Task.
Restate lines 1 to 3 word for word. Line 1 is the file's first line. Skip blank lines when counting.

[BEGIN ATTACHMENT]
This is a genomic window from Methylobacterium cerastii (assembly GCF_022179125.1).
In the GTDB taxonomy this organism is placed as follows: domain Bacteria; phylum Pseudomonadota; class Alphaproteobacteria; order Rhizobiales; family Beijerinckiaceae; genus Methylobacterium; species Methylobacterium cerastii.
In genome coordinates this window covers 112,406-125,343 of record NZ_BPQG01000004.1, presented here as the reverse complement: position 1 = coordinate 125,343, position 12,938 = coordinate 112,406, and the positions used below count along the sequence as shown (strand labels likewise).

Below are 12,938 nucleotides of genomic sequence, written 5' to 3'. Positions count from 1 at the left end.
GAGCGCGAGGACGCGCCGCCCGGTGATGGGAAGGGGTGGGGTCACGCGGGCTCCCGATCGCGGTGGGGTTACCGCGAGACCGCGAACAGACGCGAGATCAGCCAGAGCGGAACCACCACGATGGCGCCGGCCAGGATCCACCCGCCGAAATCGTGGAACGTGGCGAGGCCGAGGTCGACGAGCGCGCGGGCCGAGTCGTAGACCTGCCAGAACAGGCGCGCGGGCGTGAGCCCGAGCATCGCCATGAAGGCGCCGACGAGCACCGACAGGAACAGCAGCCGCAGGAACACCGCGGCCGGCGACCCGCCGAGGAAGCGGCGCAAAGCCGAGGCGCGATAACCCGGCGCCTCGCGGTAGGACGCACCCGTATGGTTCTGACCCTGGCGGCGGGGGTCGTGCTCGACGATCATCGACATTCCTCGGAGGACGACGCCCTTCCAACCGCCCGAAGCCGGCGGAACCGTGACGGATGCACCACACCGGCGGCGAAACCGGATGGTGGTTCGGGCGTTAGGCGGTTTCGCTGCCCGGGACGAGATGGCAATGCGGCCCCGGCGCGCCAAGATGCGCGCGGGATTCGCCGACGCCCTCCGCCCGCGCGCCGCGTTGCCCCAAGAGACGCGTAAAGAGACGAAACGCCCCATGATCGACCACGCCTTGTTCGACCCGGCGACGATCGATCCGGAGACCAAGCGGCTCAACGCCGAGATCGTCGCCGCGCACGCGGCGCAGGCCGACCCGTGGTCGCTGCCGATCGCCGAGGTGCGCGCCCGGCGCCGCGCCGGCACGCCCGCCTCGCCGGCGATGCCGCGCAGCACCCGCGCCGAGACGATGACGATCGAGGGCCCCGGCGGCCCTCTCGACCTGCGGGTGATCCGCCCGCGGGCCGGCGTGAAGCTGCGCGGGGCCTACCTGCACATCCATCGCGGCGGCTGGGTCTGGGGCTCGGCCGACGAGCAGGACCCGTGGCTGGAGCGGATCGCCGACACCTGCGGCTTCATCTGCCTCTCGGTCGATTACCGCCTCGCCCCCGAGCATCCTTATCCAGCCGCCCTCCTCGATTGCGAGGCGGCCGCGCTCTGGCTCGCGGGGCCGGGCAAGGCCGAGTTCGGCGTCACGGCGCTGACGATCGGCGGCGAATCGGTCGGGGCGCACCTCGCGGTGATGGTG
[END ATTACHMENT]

This is a genomic window from Methylobacterium cerastii (assembly GCF_022179125.1).
In the GTDB taxonomy this organism is placed as follows: domain Bacteria; phylum Pseudomonadota; class Alphaproteobacteria; order Rhizobiales; family Beijerinckiaceae; genus Methylobacterium; species Methylobacterium cerastii.
In genome coordinates this window covers 112,406-125,343 of record NZ_BPQG01000004.1, presented here as the reverse complement: position 1 = coordinate 125,343, position 12,938 = coordinate 112,406, and the positions used below count along the sequence as shown (strand labels likewise).